The roads have not dried off, and it was raining again so the contractor, J.D. Eckman Inc. of Chester County, has canceled the switch for tonight, said Mike Crochunis, a spokesman for the state Department of Transportation.
The plan now is to switch the northbound and southbound traffic tomorrow night, Crochunis said. The ramp work from Route 581 East to I-83 South, is still scheduled for the night of May 28.
The switches also had been planned for earlier in the month, but PennDOT had to postpone the changes at that time so a new overhead sign truss could be installed.
You can read more about the switches that are coming here.
Drivers will see some new traffic patterns at the I-83/Route 581 “York Split” starting next week.
I-83 North traffic is expected to shift onto the newly-widened portion of the highway. Crews plan to make the switch during the overnight hours Thursday, according to the state Department of Transportation.
With that change, drivers who want to get off onto Lowther Street will use the new Exit 41-B Highland Park ramp. The new exit ramp is before Route 581.
On Friday night , crews plan to shift I-83 South traffic to the area currently carrying the temporary northbound lanes. This will allow crews to widen the southbound side.
Because of that shift, I-83 South drivers will not be able to get off at the Highland Park Exit 41-B. Instead, drivers will need to get off at Exit 42 for Lemoyne to get to Lowther Street.
Finally, on Saturday night, crews plan to change the traffic pattern on the ramp from Route 581 East to I-83 South. Drivers who want to go to Highland Park and Lemoyne will now use a new ramp to get off. They will use Exit 6-C and will get off with traffic to I-83 South. The ramp will widen to two lanes. The right ramp lane will take traffic to Lowther Street while the left ramp lane will allow traffic to merge onto I-83 South.
It’s a little confusing with all the changes, but there are videos you can watch to see the current and upcoming changes in the traffic patterns.
All of this work is part of a $22.1 million project to help alleviate congestion and improve safety at the I-83/Route 581 interchange. J.D. Eckman Inc. of Chester County is doing the work.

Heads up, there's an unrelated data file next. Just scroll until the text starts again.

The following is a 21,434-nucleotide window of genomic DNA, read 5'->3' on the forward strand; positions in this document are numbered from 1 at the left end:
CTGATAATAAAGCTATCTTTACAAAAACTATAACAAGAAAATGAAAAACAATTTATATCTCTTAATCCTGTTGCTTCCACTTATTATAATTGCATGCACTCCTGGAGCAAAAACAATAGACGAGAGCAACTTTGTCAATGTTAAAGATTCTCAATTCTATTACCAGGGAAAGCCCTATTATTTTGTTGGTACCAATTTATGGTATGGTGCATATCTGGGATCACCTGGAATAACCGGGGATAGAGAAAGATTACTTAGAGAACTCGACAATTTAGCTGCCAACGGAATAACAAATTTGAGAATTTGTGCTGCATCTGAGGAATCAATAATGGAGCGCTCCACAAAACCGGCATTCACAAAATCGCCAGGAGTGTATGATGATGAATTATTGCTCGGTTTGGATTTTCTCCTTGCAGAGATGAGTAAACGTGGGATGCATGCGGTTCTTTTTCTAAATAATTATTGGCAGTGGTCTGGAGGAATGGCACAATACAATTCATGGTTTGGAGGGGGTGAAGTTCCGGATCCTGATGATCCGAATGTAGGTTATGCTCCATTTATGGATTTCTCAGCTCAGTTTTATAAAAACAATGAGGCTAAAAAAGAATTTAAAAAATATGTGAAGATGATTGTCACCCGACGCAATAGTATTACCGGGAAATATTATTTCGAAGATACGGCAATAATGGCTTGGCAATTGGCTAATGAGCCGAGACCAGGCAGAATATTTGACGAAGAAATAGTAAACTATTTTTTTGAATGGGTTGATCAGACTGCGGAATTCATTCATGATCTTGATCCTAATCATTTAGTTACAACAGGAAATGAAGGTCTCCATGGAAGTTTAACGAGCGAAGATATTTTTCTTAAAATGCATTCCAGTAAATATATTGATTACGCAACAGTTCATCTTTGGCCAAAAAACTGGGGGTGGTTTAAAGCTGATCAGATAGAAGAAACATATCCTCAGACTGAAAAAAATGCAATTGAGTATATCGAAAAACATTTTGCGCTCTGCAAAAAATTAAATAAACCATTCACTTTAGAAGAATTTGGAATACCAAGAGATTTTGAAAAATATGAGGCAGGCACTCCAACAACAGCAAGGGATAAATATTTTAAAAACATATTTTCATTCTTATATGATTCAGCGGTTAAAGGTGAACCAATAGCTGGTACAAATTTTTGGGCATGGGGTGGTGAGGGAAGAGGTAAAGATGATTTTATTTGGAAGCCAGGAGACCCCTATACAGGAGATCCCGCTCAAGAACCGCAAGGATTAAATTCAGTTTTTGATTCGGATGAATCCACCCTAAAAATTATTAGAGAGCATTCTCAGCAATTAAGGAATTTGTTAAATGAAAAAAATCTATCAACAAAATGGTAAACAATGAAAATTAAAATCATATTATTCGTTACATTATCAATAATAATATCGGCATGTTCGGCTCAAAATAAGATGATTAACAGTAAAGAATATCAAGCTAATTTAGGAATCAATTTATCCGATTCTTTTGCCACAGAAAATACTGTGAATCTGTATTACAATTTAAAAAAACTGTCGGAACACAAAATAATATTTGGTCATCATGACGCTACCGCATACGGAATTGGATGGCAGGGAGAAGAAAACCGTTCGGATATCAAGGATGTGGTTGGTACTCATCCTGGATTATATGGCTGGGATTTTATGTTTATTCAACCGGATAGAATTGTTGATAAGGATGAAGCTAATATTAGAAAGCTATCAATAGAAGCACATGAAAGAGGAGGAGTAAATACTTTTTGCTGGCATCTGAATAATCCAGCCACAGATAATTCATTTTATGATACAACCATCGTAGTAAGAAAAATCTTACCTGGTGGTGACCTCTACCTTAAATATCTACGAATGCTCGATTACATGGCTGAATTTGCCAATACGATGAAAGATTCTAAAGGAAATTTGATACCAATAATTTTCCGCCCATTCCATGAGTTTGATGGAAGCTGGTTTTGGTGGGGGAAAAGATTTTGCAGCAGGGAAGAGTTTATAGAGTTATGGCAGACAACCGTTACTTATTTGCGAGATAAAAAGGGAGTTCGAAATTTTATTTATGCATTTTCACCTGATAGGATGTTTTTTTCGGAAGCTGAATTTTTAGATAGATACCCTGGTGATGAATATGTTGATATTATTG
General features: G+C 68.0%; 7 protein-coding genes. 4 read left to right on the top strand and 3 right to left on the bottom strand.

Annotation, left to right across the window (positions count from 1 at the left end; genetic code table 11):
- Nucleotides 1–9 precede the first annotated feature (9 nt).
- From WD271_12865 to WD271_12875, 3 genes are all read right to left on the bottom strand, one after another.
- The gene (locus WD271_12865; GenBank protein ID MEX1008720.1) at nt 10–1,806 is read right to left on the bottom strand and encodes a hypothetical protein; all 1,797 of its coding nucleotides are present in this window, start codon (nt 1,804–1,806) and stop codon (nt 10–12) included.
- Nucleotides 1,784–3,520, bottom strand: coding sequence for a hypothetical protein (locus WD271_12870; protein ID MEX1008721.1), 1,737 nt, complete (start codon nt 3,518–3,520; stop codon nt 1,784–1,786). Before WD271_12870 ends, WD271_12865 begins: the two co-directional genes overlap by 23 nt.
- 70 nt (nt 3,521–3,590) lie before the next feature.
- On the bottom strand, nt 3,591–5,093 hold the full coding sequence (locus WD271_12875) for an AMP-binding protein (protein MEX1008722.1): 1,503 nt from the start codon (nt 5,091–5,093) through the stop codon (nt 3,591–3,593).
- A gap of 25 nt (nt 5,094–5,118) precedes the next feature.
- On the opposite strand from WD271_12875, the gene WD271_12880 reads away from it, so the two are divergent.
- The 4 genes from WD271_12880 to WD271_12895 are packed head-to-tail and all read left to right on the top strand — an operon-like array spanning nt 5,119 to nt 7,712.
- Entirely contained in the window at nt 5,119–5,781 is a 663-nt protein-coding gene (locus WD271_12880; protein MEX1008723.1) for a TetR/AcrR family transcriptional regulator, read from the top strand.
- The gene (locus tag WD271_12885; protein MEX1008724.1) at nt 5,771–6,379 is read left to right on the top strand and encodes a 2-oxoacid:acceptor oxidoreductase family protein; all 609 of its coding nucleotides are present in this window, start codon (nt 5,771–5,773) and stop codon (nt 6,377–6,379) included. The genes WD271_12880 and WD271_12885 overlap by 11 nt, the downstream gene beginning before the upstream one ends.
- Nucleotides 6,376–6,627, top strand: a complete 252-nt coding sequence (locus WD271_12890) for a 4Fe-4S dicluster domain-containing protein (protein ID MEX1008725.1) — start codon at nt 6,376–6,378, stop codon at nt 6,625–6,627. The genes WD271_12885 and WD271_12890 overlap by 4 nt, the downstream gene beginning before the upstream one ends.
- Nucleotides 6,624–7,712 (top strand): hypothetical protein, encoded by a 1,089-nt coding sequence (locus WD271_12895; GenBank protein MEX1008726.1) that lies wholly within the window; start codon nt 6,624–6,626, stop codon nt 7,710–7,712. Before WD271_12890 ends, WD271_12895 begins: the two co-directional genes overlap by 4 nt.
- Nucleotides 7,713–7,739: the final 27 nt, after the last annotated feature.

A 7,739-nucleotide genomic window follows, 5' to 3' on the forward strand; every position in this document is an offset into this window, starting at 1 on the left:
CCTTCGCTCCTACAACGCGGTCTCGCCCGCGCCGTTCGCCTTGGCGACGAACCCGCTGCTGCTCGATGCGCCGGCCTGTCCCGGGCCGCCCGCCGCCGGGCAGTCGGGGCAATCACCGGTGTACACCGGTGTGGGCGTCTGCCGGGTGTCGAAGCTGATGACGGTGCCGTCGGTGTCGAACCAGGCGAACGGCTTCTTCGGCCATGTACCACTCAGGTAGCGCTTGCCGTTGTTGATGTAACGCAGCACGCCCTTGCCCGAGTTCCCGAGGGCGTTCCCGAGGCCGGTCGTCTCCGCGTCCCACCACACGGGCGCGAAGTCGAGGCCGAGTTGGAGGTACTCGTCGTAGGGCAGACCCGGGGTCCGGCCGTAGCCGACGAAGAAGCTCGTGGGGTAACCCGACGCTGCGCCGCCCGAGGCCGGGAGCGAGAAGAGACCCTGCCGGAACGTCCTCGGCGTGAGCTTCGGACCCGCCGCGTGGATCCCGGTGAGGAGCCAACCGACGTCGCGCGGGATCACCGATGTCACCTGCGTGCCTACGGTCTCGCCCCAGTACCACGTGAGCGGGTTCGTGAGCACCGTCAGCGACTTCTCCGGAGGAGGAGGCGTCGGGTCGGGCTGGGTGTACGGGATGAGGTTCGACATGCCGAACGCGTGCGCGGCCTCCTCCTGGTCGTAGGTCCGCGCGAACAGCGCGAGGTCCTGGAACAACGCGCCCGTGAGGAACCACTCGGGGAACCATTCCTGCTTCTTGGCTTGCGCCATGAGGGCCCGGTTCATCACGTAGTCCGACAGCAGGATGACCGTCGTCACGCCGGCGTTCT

The project is expected to be completed in the summer of 2015, PennDOT says.
Crews have started installing new cast iron lanterns on the piers of Veterans Memorial Bridge, which spans the Susquehanna River between Columbia and Wrightsville.
“I think it looks great,” said Sam Sulkosky, borough manager of Columbia, which has taken the lead on the project.
The work started today, and crews will be working over the next few wills to install the lights.
The work should be finished by June, he said.
New 3-way stop at Chambers/Camp Betty Washington intersection should help traffic move more safely, PennDOT says
State officials released more information Friday about a new 3-way stop going in at the intersection of Chambers and Camp Betty Washington roads in York Township.
Message boards in the neighborhood have been warning drivers about the traffic change coming on Tuesday.
For 30 days, flashing yellow lights will be attached to “Stop Ahead” signs, the state Department of Transportation said in a news release. And red flashing lights will be will be attached to the new stop signs.
The new three-way stop “should help regulate the movement of traffic more safely through the intersection,” PennDOT said in the news release.
Some residents who live in developments along Chambers Road have been using Camp Betty Washington to get out of their neighborhoods since PennDOT removed a traffic signal at Chambers Road and Mount Rose Avenue early this year. The signal light was removed for the improvements being made at the routes 24/124 intersection.
Chambers Road is a township road, but Camp Betty Washington Road is a state road, according to a news release. About 7, 679 vehicles travel daily on Camp Betty Washington Road.
Heavy rainfall from a storm is expected Wednesday, and a flash flood watch will be in effect tonight through Thursday morning, said Greg DeVoir, lead forecaster with the National Weather Service.
A total of 2-4 inches is expected through the duration of the storm, DeVoir said.
The rain will help to quell a recent rash of brush fires, he said. The leaf litter from the fall will be wet or damp.
Trees and plants will help to soak up the rain as this is the time of year when everything starts to turn green again, DeVoir said.